Indivisible Ann Arbor

On Sunday, February 19, 2017, some four hundred people in the Ann Arbor area met with the intention of organizing a group to influence Michigan's senators and representatives at the US level. This group is organized on the principles of an organization known as Indivisible.

Indivisible isn't an organization, per se. Instead, it is a guide for local organizations to follow, to create their own groups. The guide purports to describe the tactics used by the Tea Party to oppose Barack Obama and Democrats during Obama's presidency, and advocates using these tactics to achieve progressive ends. "The authors of this guide are former congressional staffers who witnessed the rise of the Tea Party. We saw these activists take on a popular president with a mandate for change and a supermajority in Congress. We saw them organize locally and convince their own MoCs to reject President Obama’s agenda. Their ideas were wrong, cruel, and tinged with racism— and they won," says the guide. Particularly, the guide advocates a purely defensive strategy. "The Tea Party focused on saying NO to Members of Congress (MoCs) on their home turf. While the Tea Party activists were united by a core set of shared beliefs, they actively avoided developing their own policy agenda. Instead, they had an extraordinary clarity of purpose, united in opposition to President Obama. They didn’t accept concessions and treated weak Republicans as traitors."

The four hundred people that gathered to form the Ann Arbor Indivisible group met in four separate locations: Three in Ann Arbor and one in Ypsilanti. Each location was committed to dealing with particular members of congress. Legislators targeted were: Democratic Senators Debbie Stabenow and Gary Peters, Democratic Representative Debbie Dingell, and Republican Representative Tim Walberg.

Organizer Katy Mattingly explained that this particular Indivisible group intends to focus solely on the national level, and not deal with state-level issues. However, a different Indivisible group could choose to take up state issues. A local group which specifically deals with State issues is "Michigan Resistance," which does not use the Indivisible name, but operates similarly.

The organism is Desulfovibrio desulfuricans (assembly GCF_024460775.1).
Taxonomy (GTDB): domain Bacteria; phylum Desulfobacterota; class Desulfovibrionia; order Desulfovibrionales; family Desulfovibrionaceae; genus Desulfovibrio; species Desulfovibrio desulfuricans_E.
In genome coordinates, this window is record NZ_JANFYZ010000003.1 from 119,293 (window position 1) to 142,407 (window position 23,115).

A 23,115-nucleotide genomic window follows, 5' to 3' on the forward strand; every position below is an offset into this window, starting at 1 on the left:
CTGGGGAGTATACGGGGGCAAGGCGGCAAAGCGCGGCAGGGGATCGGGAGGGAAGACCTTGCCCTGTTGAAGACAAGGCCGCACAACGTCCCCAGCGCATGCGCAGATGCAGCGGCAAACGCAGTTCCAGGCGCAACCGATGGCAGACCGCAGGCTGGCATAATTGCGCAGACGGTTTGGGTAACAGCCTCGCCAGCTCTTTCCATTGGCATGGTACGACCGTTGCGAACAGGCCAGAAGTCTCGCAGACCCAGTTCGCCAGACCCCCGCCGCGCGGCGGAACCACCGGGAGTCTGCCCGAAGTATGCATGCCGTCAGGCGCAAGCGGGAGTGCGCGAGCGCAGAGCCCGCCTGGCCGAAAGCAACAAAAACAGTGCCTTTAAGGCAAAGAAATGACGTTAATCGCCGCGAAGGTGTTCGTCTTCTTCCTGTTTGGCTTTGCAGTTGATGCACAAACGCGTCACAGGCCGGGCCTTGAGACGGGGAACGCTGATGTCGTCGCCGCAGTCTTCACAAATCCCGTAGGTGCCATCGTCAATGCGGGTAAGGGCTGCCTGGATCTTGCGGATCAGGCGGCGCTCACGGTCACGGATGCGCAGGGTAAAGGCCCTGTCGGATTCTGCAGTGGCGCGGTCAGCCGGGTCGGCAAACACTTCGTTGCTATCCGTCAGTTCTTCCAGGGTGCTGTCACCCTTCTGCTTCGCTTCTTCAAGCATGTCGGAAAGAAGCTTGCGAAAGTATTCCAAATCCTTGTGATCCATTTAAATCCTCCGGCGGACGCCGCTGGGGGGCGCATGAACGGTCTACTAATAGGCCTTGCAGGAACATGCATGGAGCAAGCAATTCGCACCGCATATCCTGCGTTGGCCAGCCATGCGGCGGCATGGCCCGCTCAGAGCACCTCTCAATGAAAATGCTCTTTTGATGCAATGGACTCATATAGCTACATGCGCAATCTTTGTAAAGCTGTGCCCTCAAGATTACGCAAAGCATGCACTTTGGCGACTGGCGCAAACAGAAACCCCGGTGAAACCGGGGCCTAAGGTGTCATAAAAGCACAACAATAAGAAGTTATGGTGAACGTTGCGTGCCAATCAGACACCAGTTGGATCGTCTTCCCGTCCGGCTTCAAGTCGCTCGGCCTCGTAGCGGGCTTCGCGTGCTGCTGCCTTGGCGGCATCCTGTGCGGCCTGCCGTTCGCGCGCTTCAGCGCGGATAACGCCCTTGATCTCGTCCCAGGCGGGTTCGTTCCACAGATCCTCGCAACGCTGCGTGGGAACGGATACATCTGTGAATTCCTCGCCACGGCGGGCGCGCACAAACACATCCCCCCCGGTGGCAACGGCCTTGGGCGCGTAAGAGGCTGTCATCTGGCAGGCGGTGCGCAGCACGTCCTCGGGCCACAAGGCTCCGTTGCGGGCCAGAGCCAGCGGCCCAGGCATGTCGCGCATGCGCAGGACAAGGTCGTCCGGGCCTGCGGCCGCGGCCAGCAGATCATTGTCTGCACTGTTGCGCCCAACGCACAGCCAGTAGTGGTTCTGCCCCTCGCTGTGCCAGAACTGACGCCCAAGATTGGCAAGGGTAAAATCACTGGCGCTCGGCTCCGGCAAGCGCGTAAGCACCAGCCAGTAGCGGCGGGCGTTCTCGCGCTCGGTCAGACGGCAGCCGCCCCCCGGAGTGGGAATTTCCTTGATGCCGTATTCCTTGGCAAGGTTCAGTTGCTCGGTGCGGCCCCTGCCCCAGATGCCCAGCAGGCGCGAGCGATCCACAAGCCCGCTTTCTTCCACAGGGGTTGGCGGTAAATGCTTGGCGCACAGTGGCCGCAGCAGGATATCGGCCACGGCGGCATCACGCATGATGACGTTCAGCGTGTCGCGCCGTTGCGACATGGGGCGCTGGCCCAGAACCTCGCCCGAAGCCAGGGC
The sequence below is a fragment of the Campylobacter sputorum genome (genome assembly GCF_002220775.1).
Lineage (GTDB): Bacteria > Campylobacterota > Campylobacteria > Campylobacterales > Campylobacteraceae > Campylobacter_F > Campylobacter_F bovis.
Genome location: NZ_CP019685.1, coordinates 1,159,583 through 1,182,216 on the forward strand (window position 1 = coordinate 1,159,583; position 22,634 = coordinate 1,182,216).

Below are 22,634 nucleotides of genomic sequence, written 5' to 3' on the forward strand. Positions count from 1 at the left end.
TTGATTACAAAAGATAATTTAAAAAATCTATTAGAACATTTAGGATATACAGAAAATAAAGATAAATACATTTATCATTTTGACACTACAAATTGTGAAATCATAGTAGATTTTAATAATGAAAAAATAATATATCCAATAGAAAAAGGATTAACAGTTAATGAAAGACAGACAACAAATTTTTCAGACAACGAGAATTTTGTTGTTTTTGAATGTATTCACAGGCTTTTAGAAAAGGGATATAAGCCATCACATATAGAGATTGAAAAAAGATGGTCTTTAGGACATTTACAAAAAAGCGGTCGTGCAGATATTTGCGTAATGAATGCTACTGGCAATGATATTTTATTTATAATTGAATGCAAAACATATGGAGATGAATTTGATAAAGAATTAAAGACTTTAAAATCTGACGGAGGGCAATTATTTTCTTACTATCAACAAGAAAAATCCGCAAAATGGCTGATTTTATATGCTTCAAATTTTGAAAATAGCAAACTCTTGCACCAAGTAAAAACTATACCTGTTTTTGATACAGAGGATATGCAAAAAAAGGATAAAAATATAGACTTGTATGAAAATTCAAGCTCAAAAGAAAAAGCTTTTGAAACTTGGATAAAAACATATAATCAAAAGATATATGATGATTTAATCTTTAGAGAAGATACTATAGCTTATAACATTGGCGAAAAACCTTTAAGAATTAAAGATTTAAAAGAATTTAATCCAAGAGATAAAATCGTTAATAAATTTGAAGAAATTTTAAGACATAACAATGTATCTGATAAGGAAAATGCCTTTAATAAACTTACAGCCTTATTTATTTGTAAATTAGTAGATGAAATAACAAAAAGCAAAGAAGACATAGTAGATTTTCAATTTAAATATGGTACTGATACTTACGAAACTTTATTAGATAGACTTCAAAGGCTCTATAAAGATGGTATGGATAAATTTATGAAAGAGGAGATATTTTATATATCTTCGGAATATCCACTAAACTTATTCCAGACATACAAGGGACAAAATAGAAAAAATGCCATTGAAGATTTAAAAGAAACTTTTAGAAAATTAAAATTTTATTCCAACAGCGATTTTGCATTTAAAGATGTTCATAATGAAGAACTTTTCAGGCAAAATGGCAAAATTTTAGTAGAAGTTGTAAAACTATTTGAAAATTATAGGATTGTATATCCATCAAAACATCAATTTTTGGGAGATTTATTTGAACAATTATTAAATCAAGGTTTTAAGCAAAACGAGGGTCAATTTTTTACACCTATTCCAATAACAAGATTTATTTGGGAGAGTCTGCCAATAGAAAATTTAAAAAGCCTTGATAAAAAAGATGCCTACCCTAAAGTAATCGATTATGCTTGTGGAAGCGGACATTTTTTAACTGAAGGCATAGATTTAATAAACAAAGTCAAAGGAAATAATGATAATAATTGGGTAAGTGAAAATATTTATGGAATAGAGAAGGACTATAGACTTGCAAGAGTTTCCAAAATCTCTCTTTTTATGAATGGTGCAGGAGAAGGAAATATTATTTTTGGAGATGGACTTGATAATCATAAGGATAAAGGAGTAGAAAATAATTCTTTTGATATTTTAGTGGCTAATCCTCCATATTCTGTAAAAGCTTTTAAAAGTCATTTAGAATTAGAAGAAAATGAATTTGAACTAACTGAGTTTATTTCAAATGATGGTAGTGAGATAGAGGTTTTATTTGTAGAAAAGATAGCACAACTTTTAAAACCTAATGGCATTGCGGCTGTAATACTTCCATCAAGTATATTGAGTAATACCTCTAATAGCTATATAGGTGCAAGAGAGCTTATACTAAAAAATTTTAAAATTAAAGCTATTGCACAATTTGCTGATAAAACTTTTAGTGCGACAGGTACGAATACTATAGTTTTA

Since I could be in only one place, I sat in on the group that intended to work with Senators Stabenow and Peters. Organizer Katy Mattingly displayed a slide that read "Help, my member of congress is actually pretty good". She told the group that representative Dingell asked to attend this meeting, but the organizers told her not to attend. They wanted to get organized first, to know what to ask for. "We already have members of congress begging to meet with us. That's what we want," she said. She went on to explain that even the good members of congress need to be thanked when they do good things. "Hardly anyone calls when their member of congress does something good," she said. She also explained that they still need to be questioned on their actions. For example, why did they vote yes on four of Trump's cabinet nominees? Finally, she said that even the good members of congress still need demands placed on them. For example, constituents could demand that our senators not accept any supreme court nominee except Merrick Garland.

Ultimately, the choice of what thanks, questions, or demands to put on the members of congress will not be up to the Ann Arbor Indivisible group. Instead, the people attending the meeting were asked to form affinity groups of 6-10 people, to independently plan and execute actions, and to elect a spoke to stay in touch, as well as other positions: a social/media contact person, a person to track the member of congress, and a coordinator for the affinity group.

During this week, congress is in recess - that is, members of congress are in their home districts instead of being in Washington, DC - so each affinity group was asked to plan an action to contact a member of congress during the recess.

To get in touch with Indivisible Ann Arbor, you can sign up for the email group at https://www.indivisibleguide.com/groups-nav - search by GROUP, look for Ann Arbor Indivisible, click on the link underneath our name, and fill out the form.

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